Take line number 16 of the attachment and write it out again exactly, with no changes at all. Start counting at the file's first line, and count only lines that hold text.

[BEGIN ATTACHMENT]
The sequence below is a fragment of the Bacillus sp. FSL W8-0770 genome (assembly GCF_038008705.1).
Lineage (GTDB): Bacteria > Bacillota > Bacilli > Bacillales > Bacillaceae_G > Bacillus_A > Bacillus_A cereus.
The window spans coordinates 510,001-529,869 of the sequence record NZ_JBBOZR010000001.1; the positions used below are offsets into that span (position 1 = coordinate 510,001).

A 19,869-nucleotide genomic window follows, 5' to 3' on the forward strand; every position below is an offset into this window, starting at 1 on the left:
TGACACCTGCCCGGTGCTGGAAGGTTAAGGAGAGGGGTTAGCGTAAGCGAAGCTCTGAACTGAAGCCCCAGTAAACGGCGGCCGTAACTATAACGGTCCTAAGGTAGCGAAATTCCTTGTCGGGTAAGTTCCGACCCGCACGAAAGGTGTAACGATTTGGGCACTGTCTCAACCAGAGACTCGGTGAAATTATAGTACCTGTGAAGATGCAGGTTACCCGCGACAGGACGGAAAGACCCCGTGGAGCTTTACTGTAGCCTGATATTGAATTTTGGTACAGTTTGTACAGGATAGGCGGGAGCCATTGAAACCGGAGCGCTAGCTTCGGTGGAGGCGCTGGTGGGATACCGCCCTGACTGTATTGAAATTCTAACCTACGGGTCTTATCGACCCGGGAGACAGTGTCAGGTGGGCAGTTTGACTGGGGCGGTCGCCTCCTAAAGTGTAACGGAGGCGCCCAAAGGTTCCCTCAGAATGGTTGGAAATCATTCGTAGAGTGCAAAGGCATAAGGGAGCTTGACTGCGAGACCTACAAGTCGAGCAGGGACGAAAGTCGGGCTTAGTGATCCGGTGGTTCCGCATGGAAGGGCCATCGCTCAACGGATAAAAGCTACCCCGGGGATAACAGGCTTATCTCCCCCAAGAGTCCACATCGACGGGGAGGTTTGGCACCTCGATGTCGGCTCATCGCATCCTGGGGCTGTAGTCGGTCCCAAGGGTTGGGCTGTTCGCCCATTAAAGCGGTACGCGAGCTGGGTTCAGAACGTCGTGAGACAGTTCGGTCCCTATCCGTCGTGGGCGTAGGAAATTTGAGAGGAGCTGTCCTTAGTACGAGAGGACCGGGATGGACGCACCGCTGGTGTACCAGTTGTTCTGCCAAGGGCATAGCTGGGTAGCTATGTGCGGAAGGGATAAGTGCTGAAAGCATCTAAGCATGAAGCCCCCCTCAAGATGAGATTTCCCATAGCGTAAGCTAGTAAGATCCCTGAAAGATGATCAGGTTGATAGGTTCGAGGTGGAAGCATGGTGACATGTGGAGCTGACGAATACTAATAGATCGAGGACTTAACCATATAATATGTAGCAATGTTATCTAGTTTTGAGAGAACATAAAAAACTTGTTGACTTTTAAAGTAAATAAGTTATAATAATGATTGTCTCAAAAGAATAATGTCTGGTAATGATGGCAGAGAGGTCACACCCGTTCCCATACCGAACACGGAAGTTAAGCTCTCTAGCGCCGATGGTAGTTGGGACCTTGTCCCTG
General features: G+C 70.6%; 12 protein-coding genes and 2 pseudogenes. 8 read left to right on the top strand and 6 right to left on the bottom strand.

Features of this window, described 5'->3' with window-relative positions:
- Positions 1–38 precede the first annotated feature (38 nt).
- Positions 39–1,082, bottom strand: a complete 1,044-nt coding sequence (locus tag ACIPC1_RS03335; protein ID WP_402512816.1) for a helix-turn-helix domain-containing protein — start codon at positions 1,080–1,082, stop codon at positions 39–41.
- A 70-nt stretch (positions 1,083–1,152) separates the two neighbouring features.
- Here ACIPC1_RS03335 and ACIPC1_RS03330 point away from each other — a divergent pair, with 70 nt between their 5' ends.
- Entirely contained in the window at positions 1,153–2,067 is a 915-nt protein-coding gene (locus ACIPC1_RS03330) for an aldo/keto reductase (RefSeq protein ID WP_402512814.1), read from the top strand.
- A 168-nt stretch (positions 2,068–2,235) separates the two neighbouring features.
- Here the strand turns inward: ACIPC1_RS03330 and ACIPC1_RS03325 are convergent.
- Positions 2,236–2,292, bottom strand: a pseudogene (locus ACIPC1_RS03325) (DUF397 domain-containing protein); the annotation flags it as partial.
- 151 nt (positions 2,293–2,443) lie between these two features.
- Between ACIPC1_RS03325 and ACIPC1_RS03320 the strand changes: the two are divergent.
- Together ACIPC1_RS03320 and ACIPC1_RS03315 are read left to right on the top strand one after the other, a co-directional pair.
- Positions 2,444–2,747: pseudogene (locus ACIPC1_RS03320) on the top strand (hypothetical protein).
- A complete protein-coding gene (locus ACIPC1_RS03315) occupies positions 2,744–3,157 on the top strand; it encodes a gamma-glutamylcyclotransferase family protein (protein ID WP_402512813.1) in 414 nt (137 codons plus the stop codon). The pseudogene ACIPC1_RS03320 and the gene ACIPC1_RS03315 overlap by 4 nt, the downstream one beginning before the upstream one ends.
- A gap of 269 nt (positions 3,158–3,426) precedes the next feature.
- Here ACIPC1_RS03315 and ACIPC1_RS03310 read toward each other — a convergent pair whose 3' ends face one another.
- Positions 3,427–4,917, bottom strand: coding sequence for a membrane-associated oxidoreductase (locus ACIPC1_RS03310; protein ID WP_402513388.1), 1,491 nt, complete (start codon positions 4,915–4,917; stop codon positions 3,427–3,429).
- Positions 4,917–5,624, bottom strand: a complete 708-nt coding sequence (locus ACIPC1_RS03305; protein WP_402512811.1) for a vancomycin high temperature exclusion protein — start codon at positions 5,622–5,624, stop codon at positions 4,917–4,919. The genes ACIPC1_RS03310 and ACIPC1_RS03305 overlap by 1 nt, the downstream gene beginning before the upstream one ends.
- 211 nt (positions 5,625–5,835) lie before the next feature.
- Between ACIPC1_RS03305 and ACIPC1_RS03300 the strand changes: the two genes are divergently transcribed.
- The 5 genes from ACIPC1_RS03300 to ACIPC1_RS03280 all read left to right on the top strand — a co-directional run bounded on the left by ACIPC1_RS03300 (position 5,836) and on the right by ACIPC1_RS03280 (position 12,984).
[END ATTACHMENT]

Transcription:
- 151 nt (positions 2,293–2,443) lie between these two features.